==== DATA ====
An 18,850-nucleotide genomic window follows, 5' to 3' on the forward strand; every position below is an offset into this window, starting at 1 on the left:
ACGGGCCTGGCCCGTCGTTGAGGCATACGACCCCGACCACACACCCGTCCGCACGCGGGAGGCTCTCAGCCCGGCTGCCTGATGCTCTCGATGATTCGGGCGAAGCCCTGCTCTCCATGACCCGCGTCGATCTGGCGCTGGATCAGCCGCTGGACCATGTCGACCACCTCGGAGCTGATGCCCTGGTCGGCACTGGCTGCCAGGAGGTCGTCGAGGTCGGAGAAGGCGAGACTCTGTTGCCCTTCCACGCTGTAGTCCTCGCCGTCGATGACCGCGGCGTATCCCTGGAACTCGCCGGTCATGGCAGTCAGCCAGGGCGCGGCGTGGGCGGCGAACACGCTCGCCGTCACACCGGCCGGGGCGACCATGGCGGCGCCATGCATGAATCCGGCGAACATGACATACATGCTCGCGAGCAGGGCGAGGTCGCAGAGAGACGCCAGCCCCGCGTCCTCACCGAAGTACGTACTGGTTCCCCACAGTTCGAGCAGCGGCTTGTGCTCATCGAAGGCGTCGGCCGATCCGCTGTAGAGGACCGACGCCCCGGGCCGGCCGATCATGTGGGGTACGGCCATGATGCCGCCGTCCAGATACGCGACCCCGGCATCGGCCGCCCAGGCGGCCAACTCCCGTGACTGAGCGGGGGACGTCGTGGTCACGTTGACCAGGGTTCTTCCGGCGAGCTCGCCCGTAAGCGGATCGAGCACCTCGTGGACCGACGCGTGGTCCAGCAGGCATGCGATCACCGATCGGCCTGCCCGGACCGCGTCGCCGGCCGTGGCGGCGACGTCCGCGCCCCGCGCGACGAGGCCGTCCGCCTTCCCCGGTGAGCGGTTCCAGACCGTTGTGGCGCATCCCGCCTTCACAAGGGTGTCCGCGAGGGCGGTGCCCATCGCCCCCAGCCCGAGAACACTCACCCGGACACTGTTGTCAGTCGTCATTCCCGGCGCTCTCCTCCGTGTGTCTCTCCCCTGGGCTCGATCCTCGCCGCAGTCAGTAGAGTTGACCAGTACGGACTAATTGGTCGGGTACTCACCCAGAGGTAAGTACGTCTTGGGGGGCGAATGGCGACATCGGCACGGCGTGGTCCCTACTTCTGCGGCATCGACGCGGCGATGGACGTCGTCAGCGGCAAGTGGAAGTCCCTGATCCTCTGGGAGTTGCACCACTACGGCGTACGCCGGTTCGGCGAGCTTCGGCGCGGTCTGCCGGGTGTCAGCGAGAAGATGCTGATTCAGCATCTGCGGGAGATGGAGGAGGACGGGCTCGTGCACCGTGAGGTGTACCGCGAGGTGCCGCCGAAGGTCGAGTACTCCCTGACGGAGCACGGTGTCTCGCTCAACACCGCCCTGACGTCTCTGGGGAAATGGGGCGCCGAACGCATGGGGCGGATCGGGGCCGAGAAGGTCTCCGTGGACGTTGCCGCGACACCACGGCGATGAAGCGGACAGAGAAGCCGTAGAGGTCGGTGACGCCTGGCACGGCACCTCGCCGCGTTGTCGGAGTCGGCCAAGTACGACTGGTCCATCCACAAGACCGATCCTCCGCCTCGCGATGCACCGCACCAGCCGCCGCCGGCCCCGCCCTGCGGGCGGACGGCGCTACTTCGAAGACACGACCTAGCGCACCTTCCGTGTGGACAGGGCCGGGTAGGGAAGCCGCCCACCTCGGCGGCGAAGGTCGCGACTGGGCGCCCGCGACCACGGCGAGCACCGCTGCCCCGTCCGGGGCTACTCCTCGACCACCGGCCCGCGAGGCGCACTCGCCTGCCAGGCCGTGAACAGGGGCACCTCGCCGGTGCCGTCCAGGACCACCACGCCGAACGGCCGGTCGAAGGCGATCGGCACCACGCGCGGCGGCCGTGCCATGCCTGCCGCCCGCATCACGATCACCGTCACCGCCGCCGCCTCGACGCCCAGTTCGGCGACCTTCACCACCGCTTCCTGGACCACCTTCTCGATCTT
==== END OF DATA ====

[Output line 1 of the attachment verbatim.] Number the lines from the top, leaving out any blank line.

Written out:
An 18,850-nucleotide genomic window follows, 5' to 3' on the forward strand; every position below is an offset into this window, starting at 1 on the left: